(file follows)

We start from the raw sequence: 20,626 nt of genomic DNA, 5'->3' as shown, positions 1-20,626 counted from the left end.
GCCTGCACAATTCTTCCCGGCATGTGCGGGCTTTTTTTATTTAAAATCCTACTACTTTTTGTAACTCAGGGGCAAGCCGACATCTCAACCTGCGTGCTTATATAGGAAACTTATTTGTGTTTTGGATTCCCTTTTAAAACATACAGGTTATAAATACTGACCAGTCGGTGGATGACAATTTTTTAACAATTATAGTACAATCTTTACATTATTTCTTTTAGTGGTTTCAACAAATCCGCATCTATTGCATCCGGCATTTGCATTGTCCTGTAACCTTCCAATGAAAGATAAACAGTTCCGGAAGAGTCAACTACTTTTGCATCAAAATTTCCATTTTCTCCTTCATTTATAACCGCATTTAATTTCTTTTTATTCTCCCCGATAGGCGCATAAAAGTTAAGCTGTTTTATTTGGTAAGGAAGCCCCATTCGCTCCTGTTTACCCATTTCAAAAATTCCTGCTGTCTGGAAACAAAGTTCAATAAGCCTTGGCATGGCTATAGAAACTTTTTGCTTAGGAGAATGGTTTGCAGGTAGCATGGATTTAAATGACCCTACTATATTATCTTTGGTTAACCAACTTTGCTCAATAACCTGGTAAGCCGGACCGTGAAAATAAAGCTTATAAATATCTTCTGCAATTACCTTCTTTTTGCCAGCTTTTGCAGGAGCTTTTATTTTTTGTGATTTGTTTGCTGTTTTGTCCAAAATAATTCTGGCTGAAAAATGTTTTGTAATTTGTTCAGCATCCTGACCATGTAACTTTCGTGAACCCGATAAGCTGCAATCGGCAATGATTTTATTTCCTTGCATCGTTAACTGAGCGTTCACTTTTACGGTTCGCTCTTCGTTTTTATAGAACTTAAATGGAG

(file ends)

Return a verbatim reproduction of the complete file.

We start from the raw sequence: 20,626 nt of genomic DNA, 5'->3' as shown, positions 1-20,626 counted from the left end.
GCCTGCACAATTCTTCCCGGCATGTGCGGGCTTTTTTTATTTAAAATCCTACTACTTTTTGTAACTCAGGGGCAAGCCGACATCTCAACCTGCGTGCTTATATAGGAAACTTATTTGTGTTTTGGATTCCCTTTTAAAACATACAGGTTATAAATACTGACCAGTCGGTGGATGACAATTTTTTAACAATTATAGTACAATCTTTACATTATTTCTTTTAGTGGTTTCAACAAATCCGCATCTATTGCATCCGGCATTTGCATTGTCCTGTAACCTTCCAATGAAAGATAAACAGTTCCGGAAGAGTCAACTACTTTTGCATCAAAATTTCCATTTTCTCCTTCATTTATAACCGCATTTAATTTCTTTTTATTCTCCCCGATAGGCGCATAAAAGTTAAGCTGTTTTATTTGGTAAGGAAGCCCCATTCGCTCCTGTTTACCCATTTCAAAAATTCCTGCTGTCTGGAAACAAAGTTCAATAAGCCTTGGCATGGCTATAGAAACTTTTTGCTTAGGAGAATGGTTTGCAGGTAGCATGGATTTAAATGACCCTACTATATTATCTTTGGTTAACCAACTTTGCTCAATAACCTGGTAAGCCGGACCGTGAAAATAAAGCTTATAAATATCTTCTGCAATTACCTTCTTTTTGCCAGCTTTTGCAGGAGCTTTTATTTTTTGTGATTTGTTTGCTGTTTTGTCCAAAATAATTCTGGCTGAAAAATGTTTTGTAATTTGTTCAGCATCCTGACCATGTAACTTTCGTGAACCCGATAAGCTGCAATCGGCAATGATTTTATTTCCTTGCATCGTTAACTGAGCGTTCACTTTTACGGTTCGCTCTTCGTTTTTATAGAACTTAAATGGAG